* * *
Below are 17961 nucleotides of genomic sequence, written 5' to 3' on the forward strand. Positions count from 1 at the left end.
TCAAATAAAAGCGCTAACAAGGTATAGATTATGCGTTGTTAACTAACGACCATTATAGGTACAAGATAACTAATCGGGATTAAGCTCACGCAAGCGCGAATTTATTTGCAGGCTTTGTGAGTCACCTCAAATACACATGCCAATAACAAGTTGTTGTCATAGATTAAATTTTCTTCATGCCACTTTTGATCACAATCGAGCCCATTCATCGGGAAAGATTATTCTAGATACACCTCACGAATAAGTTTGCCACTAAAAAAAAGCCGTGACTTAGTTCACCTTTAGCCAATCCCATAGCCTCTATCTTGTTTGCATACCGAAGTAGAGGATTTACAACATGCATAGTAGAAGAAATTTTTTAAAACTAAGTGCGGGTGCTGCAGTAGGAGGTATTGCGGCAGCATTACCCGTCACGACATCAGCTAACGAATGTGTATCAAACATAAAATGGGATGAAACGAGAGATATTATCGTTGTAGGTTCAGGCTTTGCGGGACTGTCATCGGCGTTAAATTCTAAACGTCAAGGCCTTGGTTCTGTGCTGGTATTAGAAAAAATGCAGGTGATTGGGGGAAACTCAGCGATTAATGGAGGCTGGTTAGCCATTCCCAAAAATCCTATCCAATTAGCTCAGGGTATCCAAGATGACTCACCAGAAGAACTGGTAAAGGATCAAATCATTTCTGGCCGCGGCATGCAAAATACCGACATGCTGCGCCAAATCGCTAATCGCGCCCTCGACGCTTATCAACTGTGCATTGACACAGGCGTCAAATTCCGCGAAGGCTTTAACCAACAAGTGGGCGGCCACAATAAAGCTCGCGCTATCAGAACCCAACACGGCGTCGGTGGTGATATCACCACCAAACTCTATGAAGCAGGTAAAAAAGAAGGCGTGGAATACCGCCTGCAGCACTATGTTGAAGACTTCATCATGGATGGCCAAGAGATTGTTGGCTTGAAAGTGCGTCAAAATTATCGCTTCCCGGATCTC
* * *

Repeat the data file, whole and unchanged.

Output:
Below are 17961 nucleotides of genomic sequence, written 5' to 3' on the forward strand. Positions count from 1 at the left end.
TCAAATAAAAGCGCTAACAAGGTATAGATTATGCGTTGTTAACTAACGACCATTATAGGTACAAGATAACTAATCGGGATTAAGCTCACGCAAGCGCGAATTTATTTGCAGGCTTTGTGAGTCACCTCAAATACACATGCCAATAACAAGTTGTTGTCATAGATTAAATTTTCTTCATGCCACTTTTGATCACAATCGAGCCCATTCATCGGGAAAGATTATTCTAGATACACCTCACGAATAAGTTTGCCACTAAAAAAAAGCCGTGACTTAGTTCACCTTTAGCCAATCCCATAGCCTCTATCTTGTTTGCATACCGAAGTAGAGGATTTACAACATGCATAGTAGAAGAAATTTTTTAAAACTAAGTGCGGGTGCTGCAGTAGGAGGTATTGCGGCAGCATTACCCGTCACGACATCAGCTAACGAATGTGTATCAAACATAAAATGGGATGAAACGAGAGATATTATCGTTGTAGGTTCAGGCTTTGCGGGACTGTCATCGGCGTTAAATTCTAAACGTCAAGGCCTTGGTTCTGTGCTGGTATTAGAAAAAATGCAGGTGATTGGGGGAAACTCAGCGATTAATGGAGGCTGGTTAGCCATTCCCAAAAATCCTATCCAATTAGCTCAGGGTATCCAAGATGACTCACCAGAAGAACTGGTAAAGGATCAAATCATTTCTGGCCGCGGCATGCAAAATACCGACATGCTGCGCCAAATCGCTAATCGCGCCCTCGACGCTTATCAACTGTGCATTGACACAGGCGTCAAATTCCGCGAAGGCTTTAACCAACAAGTGGGCGGCCACAATAAAGCTCGCGCTATCAGAACCCAACACGGCGTCGGTGGTGATATCACCACCAAACTCTATGAAGCAGGTAAAAAAGAAGGCGTGGAATACCGCCTGCAGCACTATGTTGAAGACTTCATCATGGATGGCCAAGAGATTGTTGGCTTGAAAGTGCGTCAAAATTATCGCTTCCCGGATCTC